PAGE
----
Disturbing reports have
emerged from North Korea stating that the country’s
nuclear program has had a crippling effect on nationals who
live near a major testing site.
The Research Association of Vision of North Korea spoke with 21
defectors from Kilju, a town near the Punngye-ri nuclear
test site where six tests have been conducted, according to
South Korean newspaper Chosun Ilbo.
The group painted an extremely bleak picture of the current
state of the region, claiming that about 80 percent of trees
planted in the city die and that all of their underground wells
have run dry due to nuclear activity.
“I heard from a relative in Kilju that deformed babies were
born in hospitals there,” one defector told the paper.
Another defector who fled the country in 2010 said that North
Korean authorities provided no warning before the nuclear
tests and no protection afterward
“During the first nuclear test (October of 2006) and second one
(May of 2009), only family members of soldiers were evacuated
to underground shafts,” the defector recalled. “Ordinary people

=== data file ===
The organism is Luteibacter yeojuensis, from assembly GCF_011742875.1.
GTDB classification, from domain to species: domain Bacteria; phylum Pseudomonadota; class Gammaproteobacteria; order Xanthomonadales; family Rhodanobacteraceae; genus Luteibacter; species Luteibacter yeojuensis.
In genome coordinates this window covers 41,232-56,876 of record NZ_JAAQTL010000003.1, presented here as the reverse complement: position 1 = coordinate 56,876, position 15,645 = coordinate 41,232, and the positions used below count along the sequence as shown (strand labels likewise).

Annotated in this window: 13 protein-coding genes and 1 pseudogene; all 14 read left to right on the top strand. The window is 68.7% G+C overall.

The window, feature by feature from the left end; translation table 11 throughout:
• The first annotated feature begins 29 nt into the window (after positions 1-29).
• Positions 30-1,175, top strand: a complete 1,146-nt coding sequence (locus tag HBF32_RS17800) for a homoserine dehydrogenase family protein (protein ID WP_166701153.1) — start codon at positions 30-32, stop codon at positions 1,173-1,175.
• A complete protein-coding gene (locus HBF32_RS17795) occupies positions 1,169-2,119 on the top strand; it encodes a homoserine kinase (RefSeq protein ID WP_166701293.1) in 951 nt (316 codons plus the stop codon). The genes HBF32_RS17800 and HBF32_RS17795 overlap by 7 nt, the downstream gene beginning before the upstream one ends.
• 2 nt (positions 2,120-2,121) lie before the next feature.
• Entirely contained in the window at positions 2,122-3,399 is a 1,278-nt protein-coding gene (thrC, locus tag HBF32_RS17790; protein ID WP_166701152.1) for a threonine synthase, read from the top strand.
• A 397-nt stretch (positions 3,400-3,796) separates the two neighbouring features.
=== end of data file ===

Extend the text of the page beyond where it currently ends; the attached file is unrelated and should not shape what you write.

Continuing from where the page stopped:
were completely unaware of the tests.”
“I personally saw corpses floating down the river with their
limbs severed,” one added.
SEE: Satellite photos of Punngye-
During the bombshell interview, the defectors also alleged that
people who live near the site have been banned from hospitals
in the capital, Pyongyang.
“Kilju locals who made appointments in a large hospital in
Pyongyang were not allowed to enter the capital after the sixth
nuclear test,” one defector admitted.
The group also claimed that anyone caught boarding trains with
samples of soil, water or leaves were arrested and sent to
prison camps, in an effort to keep the state
of Kilju under wraps.